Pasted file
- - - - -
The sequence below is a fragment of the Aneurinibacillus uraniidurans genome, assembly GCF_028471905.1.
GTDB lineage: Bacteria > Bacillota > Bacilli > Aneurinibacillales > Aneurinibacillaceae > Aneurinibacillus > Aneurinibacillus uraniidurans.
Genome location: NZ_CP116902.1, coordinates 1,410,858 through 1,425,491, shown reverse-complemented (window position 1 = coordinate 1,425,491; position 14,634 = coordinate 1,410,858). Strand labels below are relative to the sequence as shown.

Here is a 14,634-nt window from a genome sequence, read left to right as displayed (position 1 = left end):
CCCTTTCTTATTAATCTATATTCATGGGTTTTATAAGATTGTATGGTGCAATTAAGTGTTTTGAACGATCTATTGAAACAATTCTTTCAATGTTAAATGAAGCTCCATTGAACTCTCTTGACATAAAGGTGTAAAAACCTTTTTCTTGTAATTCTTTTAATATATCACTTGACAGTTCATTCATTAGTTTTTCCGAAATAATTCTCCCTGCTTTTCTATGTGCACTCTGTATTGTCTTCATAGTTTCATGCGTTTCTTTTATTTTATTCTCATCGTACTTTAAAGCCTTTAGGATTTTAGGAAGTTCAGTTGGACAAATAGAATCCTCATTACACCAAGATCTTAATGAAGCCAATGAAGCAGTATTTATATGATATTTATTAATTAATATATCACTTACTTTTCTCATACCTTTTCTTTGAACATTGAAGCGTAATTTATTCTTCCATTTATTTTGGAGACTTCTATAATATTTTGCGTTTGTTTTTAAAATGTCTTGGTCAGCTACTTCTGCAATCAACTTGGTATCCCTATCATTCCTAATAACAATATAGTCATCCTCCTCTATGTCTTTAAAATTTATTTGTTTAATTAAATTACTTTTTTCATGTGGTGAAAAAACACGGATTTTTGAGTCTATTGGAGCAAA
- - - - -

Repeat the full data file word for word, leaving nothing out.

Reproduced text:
The sequence below is a fragment of the Aneurinibacillus uraniidurans genome, assembly GCF_028471905.1.
GTDB lineage: Bacteria > Bacillota > Bacilli > Aneurinibacillales > Aneurinibacillaceae > Aneurinibacillus > Aneurinibacillus uraniidurans.
Genome location: NZ_CP116902.1, coordinates 1,410,858 through 1,425,491, shown reverse-complemented (window position 1 = coordinate 1,425,491; position 14,634 = coordinate 1,410,858). Strand labels below are relative to the sequence as shown.

Here is a 14,634-nt window from a genome sequence, read left to right as displayed (position 1 = left end):
CCCTTTCTTATTAATCTATATTCATGGGTTTTATAAGATTGTATGGTGCAATTAAGTGTTTTGAACGATCTATTGAAACAATTCTTTCAATGTTAAATGAAGCTCCATTGAACTCTCTTGACATAAAGGTGTAAAAACCTTTTTCTTGTAATTCTTTTAATATATCACTTGACAGTTCATTCATTAGTTTTTCCGAAATAATTCTCCCTGCTTTTCTATGTGCACTCTGTATTGTCTTCATAGTTTCATGCGTTTCTTTTATTTTATTCTCATCGTACTTTAAAGCCTTTAGGATTTTAGGAAGTTCAGTTGGACAAATAGAATCCTCATTACACCAAGATCTTAATGAAGCCAATGAAGCAGTATTTATATGATATTTATTAATTAATATATCACTTACTTTTCTCATACCTTTTCTTTGAACATTGAAGCGTAATTTATTCTTCCATTTATTTTGGAGACTTCTATAATATTTTGCGTTTGTTTTTAAAATGTCTTGGTCAGCTACTTCTGCAATCAACTTGGTATCCCTATCATTCCTAATAACAATATAGTCATCCTCCTCTATGTCTTTAAAATTTATTTGTTTAATTAAATTACTTTTTTCATGTGGTGAAAAAACACGGATTTTTGAGTCTATTGGAGCAAA